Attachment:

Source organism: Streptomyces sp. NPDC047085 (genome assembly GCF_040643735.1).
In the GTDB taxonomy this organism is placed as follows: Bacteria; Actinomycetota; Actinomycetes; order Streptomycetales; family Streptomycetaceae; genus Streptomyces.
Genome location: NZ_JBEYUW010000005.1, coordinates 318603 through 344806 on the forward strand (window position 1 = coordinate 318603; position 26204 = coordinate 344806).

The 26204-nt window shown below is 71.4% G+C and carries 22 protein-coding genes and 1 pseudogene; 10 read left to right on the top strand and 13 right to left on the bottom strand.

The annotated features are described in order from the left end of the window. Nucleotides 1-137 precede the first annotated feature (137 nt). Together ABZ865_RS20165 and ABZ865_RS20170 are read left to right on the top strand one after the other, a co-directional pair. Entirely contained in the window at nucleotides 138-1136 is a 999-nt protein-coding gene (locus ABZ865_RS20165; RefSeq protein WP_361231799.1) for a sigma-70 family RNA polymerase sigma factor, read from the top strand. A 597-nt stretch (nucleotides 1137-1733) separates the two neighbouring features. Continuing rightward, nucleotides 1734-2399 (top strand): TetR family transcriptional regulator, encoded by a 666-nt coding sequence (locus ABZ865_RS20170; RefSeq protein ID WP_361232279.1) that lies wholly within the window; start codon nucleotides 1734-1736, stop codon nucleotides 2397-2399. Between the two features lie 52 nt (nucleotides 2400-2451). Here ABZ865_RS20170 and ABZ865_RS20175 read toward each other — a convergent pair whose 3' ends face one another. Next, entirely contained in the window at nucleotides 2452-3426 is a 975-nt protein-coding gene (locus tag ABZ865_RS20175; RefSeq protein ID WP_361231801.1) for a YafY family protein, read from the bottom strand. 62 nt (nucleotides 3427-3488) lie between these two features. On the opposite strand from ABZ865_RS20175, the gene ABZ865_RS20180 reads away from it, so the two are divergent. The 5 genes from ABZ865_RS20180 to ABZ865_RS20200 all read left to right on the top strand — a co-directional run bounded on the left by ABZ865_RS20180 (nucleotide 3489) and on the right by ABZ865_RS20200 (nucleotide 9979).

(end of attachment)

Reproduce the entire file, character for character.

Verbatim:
Source organism: Streptomyces sp. NPDC047085 (genome assembly GCF_040643735.1).
In the GTDB taxonomy this organism is placed as follows: Bacteria; Actinomycetota; Actinomycetes; order Streptomycetales; family Streptomycetaceae; genus Streptomyces.
Genome location: NZ_JBEYUW010000005.1, coordinates 318603 through 344806 on the forward strand (window position 1 = coordinate 318603; position 26204 = coordinate 344806).

The 26204-nt window shown below is 71.4% G+C and carries 22 protein-coding genes and 1 pseudogene; 10 read left to right on the top strand and 13 right to left on the bottom strand.

The annotated features are described in order from the left end of the window. Nucleotides 1-137 precede the first annotated feature (137 nt). Together ABZ865_RS20165 and ABZ865_RS20170 are read left to right on the top strand one after the other, a co-directional pair. Entirely contained in the window at nucleotides 138-1136 is a 999-nt protein-coding gene (locus ABZ865_RS20165; RefSeq protein WP_361231799.1) for a sigma-70 family RNA polymerase sigma factor, read from the top strand. A 597-nt stretch (nucleotides 1137-1733) separates the two neighbouring features. Continuing rightward, nucleotides 1734-2399 (top strand): TetR family transcriptional regulator, encoded by a 666-nt coding sequence (locus ABZ865_RS20170; RefSeq protein ID WP_361232279.1) that lies wholly within the window; start codon nucleotides 1734-1736, stop codon nucleotides 2397-2399. Between the two features lie 52 nt (nucleotides 2400-2451). Here ABZ865_RS20170 and ABZ865_RS20175 read toward each other — a convergent pair whose 3' ends face one another. Next, entirely contained in the window at nucleotides 2452-3426 is a 975-nt protein-coding gene (locus tag ABZ865_RS20175; RefSeq protein ID WP_361231801.1) for a YafY family protein, read from the bottom strand. 62 nt (nucleotides 3427-3488) lie between these two features. On the opposite strand from ABZ865_RS20175, the gene ABZ865_RS20180 reads away from it, so the two are divergent. The 5 genes from ABZ865_RS20180 to ABZ865_RS20200 all read left to right on the top strand — a co-directional run bounded on the left by ABZ865_RS20180 (nucleotide 3489) and on the right by ABZ865_RS20200 (nucleotide 9979).